In my interpretation, the fourth album of many bands marks the barrier between being a new-band and a well-established band. Toxic Holocaust's fourth offering "Conjure and Command" seems to fit into this framework quite nicely, and it has the sound of a band which has continued to mature and grow since it's predecessing albums.

While some of the songs may not be as fast as the songs in the albums predecessors, they possess a great infusion of energy, suggesting that Joel Grind's songwriting is going from strength to strength, with more powerful, moshable and down-right badass riffs than ever before. There is also a lot more lead work, with emphasised solos. Having other full-term band members for the first time certainly seems to have lead to a synergy of ideas and musical intentions which the band's existing sound, creating something which is in the style of, but slightly more organic sounding than the previous albums, with many subtle changes thrown in. Vocally, Grind has diversified somewhat, making use of his traditional snarling delivery with a partially sung vocal style very much in the vein of Cronos of Venom, which he makes use of in tracks such as "Nowhere to Run" to great effect.

The lower tempo of some of the songs, instead of spoiling anything in the album, distinctly adds to it - The slower parts add attitude, diversity, and atmosphere, making for a much more varied thrash-album than the band's previous works. Production wise, too, this album could potentially be my favourite. The guitar sound is wonderfully crunchy, and all the instruments seem extremely suitably produced, encapsulating thrashiness perfectly. The booklet which comes with the album proudly states that "Absolutely no drum replacement, triggering, quantitizing, or amp modelling were used in this recording" and with the way the album sounds, I wonder why so many bands feel the need to use  these entities, as Toxic Holocaust seem to manage to make a damn nice sounding album without them.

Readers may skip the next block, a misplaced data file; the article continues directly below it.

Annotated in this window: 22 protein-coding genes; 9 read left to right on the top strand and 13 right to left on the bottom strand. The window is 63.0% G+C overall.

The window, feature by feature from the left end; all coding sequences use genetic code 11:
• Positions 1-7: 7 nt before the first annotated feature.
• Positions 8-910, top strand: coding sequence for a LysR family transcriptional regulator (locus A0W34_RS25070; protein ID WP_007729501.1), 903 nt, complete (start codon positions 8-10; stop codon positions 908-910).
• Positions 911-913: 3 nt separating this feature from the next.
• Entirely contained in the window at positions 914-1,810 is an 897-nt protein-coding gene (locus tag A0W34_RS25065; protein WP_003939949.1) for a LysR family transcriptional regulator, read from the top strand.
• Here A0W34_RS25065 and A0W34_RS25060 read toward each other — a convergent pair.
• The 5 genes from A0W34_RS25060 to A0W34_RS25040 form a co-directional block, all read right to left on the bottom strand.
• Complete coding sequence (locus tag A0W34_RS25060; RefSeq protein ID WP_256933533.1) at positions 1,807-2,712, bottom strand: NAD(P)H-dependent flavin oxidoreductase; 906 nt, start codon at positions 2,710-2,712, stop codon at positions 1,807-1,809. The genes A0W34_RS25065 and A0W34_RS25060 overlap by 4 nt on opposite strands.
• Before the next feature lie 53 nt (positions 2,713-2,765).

The album blends the old with the new, certainly. While unmistakably a Toxic Holocaust record, changes have certainly been made, and this fact is emphasised by the change in logo, which I found a little disappointing. Sound wise, however, the changes pleased me, although I cannot guarantee that all shall share that belief.